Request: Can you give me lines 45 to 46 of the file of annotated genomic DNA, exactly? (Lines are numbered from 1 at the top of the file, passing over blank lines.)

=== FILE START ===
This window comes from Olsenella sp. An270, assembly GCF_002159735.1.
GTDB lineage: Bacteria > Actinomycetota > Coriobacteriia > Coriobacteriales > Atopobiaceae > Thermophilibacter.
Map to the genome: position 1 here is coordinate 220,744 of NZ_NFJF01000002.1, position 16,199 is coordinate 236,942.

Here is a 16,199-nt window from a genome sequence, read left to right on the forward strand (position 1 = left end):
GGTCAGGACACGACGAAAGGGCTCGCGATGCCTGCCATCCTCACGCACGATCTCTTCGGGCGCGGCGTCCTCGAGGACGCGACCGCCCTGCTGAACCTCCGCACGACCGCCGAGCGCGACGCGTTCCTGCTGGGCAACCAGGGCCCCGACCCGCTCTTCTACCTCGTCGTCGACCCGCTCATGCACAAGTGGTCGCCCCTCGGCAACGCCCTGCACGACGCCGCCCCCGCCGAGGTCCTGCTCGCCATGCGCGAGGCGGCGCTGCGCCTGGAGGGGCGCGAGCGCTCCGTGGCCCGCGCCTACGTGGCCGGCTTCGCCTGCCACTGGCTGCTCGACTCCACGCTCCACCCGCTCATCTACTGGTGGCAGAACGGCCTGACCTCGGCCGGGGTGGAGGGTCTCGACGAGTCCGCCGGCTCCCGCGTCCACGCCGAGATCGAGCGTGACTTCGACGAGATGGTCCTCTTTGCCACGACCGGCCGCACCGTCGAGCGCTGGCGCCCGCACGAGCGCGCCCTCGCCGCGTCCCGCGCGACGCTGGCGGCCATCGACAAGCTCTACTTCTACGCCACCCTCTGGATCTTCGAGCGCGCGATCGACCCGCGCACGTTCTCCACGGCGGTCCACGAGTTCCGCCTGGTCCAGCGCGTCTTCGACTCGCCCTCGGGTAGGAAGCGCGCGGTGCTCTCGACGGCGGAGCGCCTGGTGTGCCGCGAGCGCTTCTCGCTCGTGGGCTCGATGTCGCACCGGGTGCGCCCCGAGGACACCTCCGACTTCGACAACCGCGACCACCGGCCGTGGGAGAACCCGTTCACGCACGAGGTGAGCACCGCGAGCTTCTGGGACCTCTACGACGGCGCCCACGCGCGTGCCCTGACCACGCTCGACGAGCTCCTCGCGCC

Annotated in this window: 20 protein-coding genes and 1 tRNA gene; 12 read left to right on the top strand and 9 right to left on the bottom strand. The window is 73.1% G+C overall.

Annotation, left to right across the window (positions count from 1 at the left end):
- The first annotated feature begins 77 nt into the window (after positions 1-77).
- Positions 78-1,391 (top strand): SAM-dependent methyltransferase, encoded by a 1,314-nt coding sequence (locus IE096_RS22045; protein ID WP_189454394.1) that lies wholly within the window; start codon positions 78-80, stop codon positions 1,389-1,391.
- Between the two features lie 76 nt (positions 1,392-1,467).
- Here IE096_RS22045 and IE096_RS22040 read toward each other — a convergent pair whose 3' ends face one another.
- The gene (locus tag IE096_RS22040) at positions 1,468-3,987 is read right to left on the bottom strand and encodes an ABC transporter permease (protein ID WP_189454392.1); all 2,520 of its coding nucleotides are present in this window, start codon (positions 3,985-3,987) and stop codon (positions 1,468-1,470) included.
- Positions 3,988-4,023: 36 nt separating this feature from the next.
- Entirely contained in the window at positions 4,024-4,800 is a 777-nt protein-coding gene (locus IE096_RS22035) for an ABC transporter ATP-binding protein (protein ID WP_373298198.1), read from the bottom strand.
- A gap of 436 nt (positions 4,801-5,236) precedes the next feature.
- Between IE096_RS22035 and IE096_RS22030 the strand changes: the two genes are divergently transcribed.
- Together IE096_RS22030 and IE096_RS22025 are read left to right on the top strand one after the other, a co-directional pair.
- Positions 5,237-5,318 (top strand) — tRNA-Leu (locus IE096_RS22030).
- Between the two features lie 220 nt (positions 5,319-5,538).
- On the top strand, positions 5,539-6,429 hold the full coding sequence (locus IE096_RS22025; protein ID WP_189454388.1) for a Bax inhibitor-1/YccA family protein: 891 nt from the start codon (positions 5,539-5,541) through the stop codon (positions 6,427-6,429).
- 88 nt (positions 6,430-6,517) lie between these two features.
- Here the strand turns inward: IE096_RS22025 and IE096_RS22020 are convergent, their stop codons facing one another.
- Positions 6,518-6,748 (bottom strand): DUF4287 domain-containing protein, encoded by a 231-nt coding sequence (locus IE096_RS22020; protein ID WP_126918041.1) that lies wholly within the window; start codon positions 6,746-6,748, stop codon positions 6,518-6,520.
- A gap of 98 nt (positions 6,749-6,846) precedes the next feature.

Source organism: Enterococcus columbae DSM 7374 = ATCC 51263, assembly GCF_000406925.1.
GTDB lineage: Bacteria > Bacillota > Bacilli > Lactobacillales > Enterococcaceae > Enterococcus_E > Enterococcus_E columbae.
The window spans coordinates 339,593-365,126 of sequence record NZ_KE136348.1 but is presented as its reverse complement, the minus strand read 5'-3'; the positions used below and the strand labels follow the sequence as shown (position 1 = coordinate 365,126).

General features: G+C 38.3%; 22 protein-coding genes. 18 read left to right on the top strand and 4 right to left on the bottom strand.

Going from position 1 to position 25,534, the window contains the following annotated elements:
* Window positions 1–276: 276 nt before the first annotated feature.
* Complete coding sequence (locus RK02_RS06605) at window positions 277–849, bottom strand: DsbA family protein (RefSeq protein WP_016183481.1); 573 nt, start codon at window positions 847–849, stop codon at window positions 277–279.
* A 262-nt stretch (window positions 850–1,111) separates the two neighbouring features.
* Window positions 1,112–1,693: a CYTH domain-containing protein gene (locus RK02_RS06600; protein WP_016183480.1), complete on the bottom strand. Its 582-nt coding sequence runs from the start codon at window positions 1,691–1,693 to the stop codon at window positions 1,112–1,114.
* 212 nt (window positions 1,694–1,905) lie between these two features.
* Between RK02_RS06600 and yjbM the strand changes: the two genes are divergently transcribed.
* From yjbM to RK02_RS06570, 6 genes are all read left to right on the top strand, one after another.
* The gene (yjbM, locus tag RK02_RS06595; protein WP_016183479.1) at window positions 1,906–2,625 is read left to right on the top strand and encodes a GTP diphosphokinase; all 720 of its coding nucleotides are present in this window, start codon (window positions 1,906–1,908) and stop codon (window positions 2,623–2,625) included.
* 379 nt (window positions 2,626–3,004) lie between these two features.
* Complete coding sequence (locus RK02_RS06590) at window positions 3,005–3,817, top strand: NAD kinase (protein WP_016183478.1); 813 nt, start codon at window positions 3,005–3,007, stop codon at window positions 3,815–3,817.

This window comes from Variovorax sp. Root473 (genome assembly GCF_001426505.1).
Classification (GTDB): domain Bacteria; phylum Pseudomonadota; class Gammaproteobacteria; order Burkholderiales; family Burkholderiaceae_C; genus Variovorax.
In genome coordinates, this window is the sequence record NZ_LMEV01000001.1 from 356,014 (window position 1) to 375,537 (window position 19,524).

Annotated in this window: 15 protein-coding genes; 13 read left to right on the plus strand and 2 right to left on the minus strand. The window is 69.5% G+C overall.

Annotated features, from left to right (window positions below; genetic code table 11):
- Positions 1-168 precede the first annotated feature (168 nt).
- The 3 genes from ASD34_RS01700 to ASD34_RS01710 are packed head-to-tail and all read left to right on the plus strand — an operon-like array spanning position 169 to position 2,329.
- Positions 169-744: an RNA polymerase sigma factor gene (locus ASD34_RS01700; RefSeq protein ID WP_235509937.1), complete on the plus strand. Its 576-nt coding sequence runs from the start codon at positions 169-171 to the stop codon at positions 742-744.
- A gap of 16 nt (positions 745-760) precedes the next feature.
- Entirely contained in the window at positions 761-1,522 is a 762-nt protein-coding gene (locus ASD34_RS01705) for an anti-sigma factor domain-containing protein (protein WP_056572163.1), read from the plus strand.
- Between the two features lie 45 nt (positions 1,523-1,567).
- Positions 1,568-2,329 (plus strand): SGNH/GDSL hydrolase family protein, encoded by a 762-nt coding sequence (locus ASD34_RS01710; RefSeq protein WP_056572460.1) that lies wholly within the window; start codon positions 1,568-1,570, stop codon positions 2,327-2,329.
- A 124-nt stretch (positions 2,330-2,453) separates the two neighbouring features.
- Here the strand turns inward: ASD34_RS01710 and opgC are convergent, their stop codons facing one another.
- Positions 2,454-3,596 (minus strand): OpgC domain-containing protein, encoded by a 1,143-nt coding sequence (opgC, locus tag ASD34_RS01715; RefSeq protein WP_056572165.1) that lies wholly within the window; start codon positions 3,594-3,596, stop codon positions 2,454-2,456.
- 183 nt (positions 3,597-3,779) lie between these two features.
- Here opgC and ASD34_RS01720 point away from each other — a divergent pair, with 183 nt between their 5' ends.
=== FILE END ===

- Positions 1-168 precede the first annotated feature (168 nt).
- The 3 genes from ASD34_RS01700 to ASD34_RS01710 are packed head-to-tail and all read left to right on the plus strand — an operon-like array spanning position 169 to position 2,329.